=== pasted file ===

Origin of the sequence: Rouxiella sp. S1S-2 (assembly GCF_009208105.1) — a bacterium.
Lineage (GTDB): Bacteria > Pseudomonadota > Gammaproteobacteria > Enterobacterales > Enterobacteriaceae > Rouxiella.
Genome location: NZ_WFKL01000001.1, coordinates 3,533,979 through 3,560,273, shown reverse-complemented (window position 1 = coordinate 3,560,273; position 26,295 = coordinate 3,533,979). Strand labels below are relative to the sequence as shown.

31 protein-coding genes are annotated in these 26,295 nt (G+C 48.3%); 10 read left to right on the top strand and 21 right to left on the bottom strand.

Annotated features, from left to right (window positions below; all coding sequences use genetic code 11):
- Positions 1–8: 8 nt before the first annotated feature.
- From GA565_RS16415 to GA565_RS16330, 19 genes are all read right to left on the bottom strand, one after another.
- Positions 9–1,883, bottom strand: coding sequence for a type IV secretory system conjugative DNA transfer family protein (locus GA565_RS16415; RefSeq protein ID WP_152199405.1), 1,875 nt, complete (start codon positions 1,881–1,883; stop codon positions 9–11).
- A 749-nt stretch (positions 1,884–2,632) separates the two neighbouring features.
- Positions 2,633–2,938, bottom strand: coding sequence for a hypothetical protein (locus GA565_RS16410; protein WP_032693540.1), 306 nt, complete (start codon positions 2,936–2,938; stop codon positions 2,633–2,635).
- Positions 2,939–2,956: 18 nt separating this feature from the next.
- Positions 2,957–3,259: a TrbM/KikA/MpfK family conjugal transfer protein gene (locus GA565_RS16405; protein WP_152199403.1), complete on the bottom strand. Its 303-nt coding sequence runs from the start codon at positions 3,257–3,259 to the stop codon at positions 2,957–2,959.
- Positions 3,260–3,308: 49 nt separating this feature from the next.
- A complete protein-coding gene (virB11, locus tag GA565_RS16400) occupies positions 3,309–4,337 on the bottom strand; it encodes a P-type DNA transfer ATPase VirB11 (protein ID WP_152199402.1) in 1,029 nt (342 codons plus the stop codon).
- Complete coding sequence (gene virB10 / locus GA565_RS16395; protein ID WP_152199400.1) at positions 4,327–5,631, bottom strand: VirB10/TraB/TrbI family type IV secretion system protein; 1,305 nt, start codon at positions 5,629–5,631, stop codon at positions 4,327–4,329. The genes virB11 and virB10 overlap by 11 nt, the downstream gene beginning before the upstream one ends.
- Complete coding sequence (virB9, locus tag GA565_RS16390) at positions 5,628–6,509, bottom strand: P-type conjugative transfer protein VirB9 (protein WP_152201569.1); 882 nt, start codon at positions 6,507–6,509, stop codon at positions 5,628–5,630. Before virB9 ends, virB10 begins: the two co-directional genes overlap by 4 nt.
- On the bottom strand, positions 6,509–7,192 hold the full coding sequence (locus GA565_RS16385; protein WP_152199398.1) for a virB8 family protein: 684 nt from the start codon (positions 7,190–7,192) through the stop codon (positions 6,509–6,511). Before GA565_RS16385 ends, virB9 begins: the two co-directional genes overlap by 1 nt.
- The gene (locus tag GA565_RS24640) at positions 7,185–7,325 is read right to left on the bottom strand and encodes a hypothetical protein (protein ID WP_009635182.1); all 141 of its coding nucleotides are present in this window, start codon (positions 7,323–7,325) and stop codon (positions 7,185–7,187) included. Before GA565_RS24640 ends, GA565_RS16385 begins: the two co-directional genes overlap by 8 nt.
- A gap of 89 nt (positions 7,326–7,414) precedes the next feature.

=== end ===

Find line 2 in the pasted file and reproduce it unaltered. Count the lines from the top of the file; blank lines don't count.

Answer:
Lineage (GTDB): Bacteria > Pseudomonadota > Gammaproteobacteria > Enterobacterales > Enterobacteriaceae > Rouxiella.